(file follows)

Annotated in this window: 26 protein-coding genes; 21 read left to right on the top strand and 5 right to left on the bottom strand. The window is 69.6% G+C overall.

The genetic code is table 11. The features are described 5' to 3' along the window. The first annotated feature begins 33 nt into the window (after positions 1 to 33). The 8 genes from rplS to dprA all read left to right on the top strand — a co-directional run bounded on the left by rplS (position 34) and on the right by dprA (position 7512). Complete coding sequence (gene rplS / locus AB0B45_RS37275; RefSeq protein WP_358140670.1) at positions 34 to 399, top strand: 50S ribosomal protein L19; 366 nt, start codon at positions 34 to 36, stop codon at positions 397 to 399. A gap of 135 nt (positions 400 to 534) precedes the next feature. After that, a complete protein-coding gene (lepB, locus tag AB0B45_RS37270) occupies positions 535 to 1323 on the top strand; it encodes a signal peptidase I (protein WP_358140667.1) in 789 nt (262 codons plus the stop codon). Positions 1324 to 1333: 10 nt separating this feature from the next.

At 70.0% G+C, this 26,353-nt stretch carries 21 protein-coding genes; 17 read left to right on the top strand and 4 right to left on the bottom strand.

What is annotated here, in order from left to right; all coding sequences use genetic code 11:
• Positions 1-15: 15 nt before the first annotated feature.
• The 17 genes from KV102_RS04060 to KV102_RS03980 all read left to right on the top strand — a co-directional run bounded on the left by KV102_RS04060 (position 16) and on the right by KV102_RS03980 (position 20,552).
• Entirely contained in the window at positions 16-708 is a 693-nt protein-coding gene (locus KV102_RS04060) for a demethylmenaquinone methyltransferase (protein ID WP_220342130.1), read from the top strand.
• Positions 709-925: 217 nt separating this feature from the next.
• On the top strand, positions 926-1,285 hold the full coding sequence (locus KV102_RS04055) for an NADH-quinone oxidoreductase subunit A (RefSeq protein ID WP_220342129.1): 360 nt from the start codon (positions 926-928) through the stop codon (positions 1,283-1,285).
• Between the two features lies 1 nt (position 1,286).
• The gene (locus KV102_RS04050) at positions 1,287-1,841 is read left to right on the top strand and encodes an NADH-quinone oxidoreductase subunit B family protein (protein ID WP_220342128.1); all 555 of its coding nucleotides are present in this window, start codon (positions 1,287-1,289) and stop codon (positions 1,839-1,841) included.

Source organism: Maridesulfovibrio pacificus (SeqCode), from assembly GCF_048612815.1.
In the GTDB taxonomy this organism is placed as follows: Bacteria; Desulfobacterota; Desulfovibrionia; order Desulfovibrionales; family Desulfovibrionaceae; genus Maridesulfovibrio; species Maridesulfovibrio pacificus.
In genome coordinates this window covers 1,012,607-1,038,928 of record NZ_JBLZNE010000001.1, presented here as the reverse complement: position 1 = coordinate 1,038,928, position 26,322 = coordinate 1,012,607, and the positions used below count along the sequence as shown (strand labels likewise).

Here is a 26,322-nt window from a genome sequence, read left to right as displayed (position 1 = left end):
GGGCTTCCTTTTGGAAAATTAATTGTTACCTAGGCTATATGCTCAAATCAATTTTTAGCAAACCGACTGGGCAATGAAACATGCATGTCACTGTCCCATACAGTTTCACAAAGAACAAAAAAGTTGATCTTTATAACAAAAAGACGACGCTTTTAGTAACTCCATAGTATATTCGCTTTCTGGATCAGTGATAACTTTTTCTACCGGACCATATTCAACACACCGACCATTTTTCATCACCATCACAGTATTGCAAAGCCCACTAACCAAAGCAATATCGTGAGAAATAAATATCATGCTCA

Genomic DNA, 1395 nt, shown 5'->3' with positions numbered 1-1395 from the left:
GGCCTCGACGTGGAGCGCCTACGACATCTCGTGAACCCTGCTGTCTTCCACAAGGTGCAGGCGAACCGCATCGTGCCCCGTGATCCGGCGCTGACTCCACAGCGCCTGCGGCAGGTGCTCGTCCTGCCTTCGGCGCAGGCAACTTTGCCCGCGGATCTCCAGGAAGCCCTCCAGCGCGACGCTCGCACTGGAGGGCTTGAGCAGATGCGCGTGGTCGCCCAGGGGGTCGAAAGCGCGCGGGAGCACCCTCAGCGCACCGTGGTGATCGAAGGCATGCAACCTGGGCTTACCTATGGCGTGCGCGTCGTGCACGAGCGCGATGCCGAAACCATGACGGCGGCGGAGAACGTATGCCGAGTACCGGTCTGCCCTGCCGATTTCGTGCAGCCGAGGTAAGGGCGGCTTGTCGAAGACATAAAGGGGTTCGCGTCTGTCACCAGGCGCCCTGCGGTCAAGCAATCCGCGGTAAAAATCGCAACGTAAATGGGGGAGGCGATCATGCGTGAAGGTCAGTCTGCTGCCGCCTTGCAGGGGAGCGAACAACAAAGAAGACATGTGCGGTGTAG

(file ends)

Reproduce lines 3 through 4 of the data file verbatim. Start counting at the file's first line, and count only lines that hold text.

At 70.0% G+C, this 26,353-nt stretch carries 21 protein-coding genes; 17 read left to right on the top strand and 4 right to left on the bottom strand.

What is annotated here, in order from left to right; all coding sequences use genetic code 11: